10 Things Your Professors Won’t Tell You About Finals

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Nobody’s perfect. But when you’re surrounded by academic superstars and Kate Upton look-a-likes, it’s hard to accept second best. It’s even harder to admit that you need help. “Perfect is the enemy of the good,” Professor Stanton said. What a beautiful mantra for finals week. Instead of asking how students literally survive finals week again, I asked professors how students could mentally survive this week of Satan.

1.Take your default mode off email.

No one likes drafting e-mails to professors. How are you supposed to start it anyway? Hello Professor? Dear Sir or Madame? Hola chica? We’ve all been there trying to decipher cryptic text messages from that special someone– skip over that mess with your professors.

Get out of your pajamas and go to their office hours. “Often, students feel embarrassed about falling behind and are reluctant to talk about this face-to-face,” said Professor Boesky, “but half an hour in person is worth a great many uncomfortable emails.”

2. Study less. Sleep more.

Before you get too excited, no professor told me that staying in bed half-sleeping, half rewatching “Grey’s Anatomy” for the tenth time was a productive study technique. What they did said was ditch the all nighters and prioritize your sleep. “I learned that sleep deprivation serves better as a lab experiment than a study strategy,” Professor Taghian said. Did I mention she was a biology professor? Fitting as much information into your brain with little sleep can actually turn out horribly.

3. Get together with your buddies.

Professor Taghian strongly advocates for teamwork. Whether that means visiting your Professor’s or TA’s office hours, finding a tutor or studying in groups. “Studying in groups can be very helpful for students by verbalizing the material with others.” This is the easiest way to realize what info you have locked and loaded and what still boggles your brain. If you’re talking non-stop during the group review of the respiratory system but turn mute during the discussion of the immune system, then you know how to spend the next six hours of your life. The next ten will, of course, be set aside for Netflix and sleep.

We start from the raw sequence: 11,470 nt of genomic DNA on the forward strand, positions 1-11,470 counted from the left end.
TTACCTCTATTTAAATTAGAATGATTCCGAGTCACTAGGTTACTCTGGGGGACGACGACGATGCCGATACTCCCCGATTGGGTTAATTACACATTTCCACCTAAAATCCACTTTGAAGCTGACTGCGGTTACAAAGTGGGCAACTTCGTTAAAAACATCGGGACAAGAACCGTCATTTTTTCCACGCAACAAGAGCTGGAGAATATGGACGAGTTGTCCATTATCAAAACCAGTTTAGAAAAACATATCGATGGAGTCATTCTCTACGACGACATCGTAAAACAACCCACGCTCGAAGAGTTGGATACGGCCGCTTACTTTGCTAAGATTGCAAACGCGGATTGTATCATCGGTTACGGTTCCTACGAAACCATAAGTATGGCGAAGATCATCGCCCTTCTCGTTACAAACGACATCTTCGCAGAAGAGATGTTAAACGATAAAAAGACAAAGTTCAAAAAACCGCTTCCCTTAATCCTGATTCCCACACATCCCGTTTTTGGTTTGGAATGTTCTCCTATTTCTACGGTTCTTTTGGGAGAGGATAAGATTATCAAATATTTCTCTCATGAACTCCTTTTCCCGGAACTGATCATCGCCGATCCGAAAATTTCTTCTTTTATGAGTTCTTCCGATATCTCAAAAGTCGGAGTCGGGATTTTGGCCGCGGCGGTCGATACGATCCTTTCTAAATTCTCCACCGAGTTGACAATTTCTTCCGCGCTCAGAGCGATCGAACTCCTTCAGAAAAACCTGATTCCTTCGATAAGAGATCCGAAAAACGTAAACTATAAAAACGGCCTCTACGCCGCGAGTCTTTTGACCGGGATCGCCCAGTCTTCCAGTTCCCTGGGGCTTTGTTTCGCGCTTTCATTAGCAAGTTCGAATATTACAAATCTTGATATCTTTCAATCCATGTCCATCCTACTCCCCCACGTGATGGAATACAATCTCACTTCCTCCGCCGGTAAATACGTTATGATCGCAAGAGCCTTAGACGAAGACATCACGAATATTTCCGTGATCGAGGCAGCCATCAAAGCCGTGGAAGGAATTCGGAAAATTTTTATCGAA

4. Take it step-by-step, bro.

Thinking about the 800 things you have to do is the easiest way to give yourself a mini heart attack or to get so overwhelmed that you just decide to screw it all and take a nap. Break down your assignments into small steps that you can knock out of the park. “I like to tackle things one at a time. There’s no magic trick that helps me to do that, aside from setting aside the time, giving myself permission to study or write just that one thing, breathing deeply, and doing the best I can,”said Professor Stanton.

5. Don’t forget the basic human needs.

We all ditch the healthy food for the Ramen noodles and M&M’s during finals even though we know we shouldn’t. “Take care of yourself- this is the worst time to forget about sleep, good nutrition, and exercise,” Professor Boesky said. Finals are a monster but remember finals shouldn’t turn you into one.

6. Start studying early to stay sane.